Pairs of conjunctions are called correlative conjunctions. One pair of these conjunctions work together to relate two items of equal rank. Learn the correlative conjunction definition, correlative conjunctions list, and examples.
Correlative Conjunction Definition:
Correlative conjunctions are sort of like tag-team conjunctions. They come in pairs, and you have to use both of them in different places in a sentence to make them work. They get their name from the fact that they work together and relate one sentence element to another. Correlative conjunctions include pairs such as “both … and”, “either … or”, “neither … nor”, “not … but” and “not only … but also”.
Correlative Conjunctions List
Learn the Correlative Conjunctions List in English.
There are many pairs of correlative conjunctions. This list contains many of the most commonly used pairs.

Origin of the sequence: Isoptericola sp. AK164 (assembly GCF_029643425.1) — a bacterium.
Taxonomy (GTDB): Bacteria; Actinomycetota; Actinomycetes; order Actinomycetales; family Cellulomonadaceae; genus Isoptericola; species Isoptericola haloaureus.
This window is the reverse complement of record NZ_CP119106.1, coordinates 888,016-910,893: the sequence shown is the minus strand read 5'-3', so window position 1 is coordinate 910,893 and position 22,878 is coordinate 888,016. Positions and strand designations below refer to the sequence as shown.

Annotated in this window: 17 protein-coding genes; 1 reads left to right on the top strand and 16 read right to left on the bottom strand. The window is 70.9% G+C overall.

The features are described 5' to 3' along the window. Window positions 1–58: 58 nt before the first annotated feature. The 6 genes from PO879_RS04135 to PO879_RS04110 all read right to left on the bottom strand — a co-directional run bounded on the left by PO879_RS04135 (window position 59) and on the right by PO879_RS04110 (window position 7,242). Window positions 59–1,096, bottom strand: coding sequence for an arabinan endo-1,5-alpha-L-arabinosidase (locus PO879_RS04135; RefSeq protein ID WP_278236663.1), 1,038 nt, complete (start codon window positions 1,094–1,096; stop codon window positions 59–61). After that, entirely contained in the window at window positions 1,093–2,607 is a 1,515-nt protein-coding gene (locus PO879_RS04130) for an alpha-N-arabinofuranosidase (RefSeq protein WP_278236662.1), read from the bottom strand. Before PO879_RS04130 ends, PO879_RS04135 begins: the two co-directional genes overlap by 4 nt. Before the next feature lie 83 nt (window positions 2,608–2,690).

- Both … and
- Either … or
- Neither … nor
- Not only … but also
- So … as
- Whether … or
- As … as
- As much … as
- No sooner … than
- Rather … than
- If … then
- Hardly … when
- Scarcely … when
- What with … and
- Such … that
- So … that
Correlative Conjunctions Examples
- The fluid includes both gasses and liquids.
- Either dye or paints are used to color cloth.
- Love is neither bought nor sold.
- She is not only a novelist but also a poet.
- She was uncertain whether to stay or leave.
- Helen comes to visit me as often as she can.
- No sooner had he sat down than the phone rang.
- She had hardly sat down when the phone rang.
- He came to such a sudden stop that we almost hit him.
- He was so weak that he could hardly stand up.
- Scarcely had the game started when it began to rain.
- She would rather spend than save.
- If that is the case, then I’m not surprised about what’s happening.